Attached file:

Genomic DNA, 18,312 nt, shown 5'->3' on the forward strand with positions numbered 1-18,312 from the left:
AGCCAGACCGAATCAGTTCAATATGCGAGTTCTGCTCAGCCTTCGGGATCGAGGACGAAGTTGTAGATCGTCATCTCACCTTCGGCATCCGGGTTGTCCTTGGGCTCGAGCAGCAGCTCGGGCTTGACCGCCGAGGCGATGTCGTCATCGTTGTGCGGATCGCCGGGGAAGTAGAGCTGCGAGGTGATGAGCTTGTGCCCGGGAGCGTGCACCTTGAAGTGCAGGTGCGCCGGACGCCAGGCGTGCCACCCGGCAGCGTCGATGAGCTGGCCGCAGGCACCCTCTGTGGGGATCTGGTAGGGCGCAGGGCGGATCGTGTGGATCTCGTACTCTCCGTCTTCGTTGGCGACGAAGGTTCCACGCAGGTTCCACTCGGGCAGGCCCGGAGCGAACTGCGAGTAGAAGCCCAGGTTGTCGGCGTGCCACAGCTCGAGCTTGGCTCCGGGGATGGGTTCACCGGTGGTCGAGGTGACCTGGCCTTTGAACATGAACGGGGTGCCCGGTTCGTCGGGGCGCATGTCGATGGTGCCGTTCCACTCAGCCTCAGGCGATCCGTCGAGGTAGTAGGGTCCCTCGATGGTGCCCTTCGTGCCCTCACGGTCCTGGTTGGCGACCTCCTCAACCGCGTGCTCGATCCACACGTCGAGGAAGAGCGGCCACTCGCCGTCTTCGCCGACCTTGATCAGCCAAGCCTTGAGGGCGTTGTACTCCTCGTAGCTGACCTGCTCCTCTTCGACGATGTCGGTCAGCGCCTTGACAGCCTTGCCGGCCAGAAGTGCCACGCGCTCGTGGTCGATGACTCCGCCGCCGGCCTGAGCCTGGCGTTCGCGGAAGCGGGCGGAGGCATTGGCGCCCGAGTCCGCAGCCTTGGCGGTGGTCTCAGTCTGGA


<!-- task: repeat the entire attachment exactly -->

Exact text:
Genomic DNA, 18,312 nt, shown 5'->3' on the forward strand with positions numbered 1-18,312 from the left:
AGCCAGACCGAATCAGTTCAATATGCGAGTTCTGCTCAGCCTTCGGGATCGAGGACGAAGTTGTAGATCGTCATCTCACCTTCGGCATCCGGGTTGTCCTTGGGCTCGAGCAGCAGCTCGGGCTTGACCGCCGAGGCGATGTCGTCATCGTTGTGCGGATCGCCGGGGAAGTAGAGCTGCGAGGTGATGAGCTTGTGCCCGGGAGCGTGCACCTTGAAGTGCAGGTGCGCCGGACGCCAGGCGTGCCACCCGGCAGCGTCGATGAGCTGGCCGCAGGCACCCTCTGTGGGGATCTGGTAGGGCGCAGGGCGGATCGTGTGGATCTCGTACTCTCCGTCTTCGTTGGCGACGAAGGTTCCACGCAGGTTCCACTCGGGCAGGCCCGGAGCGAACTGCGAGTAGAAGCCCAGGTTGTCGGCGTGCCACAGCTCGAGCTTGGCTCCGGGGATGGGTTCACCGGTGGTCGAGGTGACCTGGCCTTTGAACATGAACGGGGTGCCCGGTTCGTCGGGGCGCATGTCGATGGTGCCGTTCCACTCAGCCTCAGGCGATCCGTCGAGGTAGTAGGGTCCCTCGATGGTGCCCTTCGTGCCCTCACGGTCCTGGTTGGCGACCTCCTCAACCGCGTGCTCGATCCACACGTCGAGGAAGAGCGGCCACTCGCCGTCTTCGCCGACCTTGATCAGCCAAGCCTTGAGGGCGTTGTACTCCTCGTAGCTGACCTGCTCCTCTTCGACGATGTCGGTCAGCGCCTTGACAGCCTTGCCGGCCAGAAGTGCCACGCGCTCGTGGTCGATGACTCCGCCGCCGGCCTGAGCCTGGCGTTCGCGGAAGCGGGCGGAGGCATTGGCGCCCGAGTCCGCAGCCTTGGCGGTGGTCTCAGTCTGGA